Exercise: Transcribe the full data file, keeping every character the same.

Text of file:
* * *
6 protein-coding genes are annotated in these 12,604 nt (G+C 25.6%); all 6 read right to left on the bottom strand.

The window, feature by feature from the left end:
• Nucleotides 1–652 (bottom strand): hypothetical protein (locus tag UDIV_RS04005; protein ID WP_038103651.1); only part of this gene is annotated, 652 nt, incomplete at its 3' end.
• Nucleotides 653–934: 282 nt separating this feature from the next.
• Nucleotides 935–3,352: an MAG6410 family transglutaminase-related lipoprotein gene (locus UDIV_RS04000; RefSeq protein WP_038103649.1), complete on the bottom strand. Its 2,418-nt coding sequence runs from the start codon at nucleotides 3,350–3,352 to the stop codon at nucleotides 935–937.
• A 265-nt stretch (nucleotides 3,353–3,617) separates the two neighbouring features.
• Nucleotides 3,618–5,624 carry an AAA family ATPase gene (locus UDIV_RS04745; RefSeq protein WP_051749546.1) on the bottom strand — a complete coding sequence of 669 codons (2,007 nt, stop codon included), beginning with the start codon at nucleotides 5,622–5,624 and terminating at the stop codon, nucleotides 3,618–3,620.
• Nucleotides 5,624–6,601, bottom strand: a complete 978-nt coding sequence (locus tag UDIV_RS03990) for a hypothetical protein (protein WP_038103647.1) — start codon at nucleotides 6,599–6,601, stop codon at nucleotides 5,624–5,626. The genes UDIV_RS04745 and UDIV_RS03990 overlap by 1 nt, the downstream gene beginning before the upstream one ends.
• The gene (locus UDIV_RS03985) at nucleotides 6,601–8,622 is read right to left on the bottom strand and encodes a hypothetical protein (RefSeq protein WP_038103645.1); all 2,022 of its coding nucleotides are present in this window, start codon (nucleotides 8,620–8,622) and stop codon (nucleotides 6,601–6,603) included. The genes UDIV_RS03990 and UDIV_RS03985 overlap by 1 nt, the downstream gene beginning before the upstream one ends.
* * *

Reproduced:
6 protein-coding genes are annotated in these 12,604 nt (G+C 25.6%); all 6 read right to left on the bottom strand.

The window, feature by feature from the left end:
• Nucleotides 1–652 (bottom strand): hypothetical protein (locus tag UDIV_RS04005; protein ID WP_038103651.1); only part of this gene is annotated, 652 nt, incomplete at its 3' end.
• Nucleotides 653–934: 282 nt separating this feature from the next.
• Nucleotides 935–3,352: an MAG6410 family transglutaminase-related lipoprotein gene (locus UDIV_RS04000; RefSeq protein WP_038103649.1), complete on the bottom strand. Its 2,418-nt coding sequence runs from the start codon at nucleotides 3,350–3,352 to the stop codon at nucleotides 935–937.
• A 265-nt stretch (nucleotides 3,353–3,617) separates the two neighbouring features.
• Nucleotides 3,618–5,624 carry an AAA family ATPase gene (locus UDIV_RS04745; RefSeq protein WP_051749546.1) on the bottom strand — a complete coding sequence of 669 codons (2,007 nt, stop codon included), beginning with the start codon at nucleotides 5,622–5,624 and terminating at the stop codon, nucleotides 3,618–3,620.
• Nucleotides 5,624–6,601, bottom strand: a complete 978-nt coding sequence (locus tag UDIV_RS03990) for a hypothetical protein (protein WP_038103647.1) — start codon at nucleotides 6,599–6,601, stop codon at nucleotides 5,624–5,626. The genes UDIV_RS04745 and UDIV_RS03990 overlap by 1 nt, the downstream gene beginning before the upstream one ends.
• The gene (locus UDIV_RS03985) at nucleotides 6,601–8,622 is read right to left on the bottom strand and encodes a hypothetical protein (RefSeq protein WP_038103645.1); all 2,022 of its coding nucleotides are present in this window, start codon (nucleotides 8,620–8,622) and stop codon (nucleotides 6,601–6,603) included. The genes UDIV_RS03990 and UDIV_RS03985 overlap by 1 nt, the downstream gene beginning before the upstream one ends.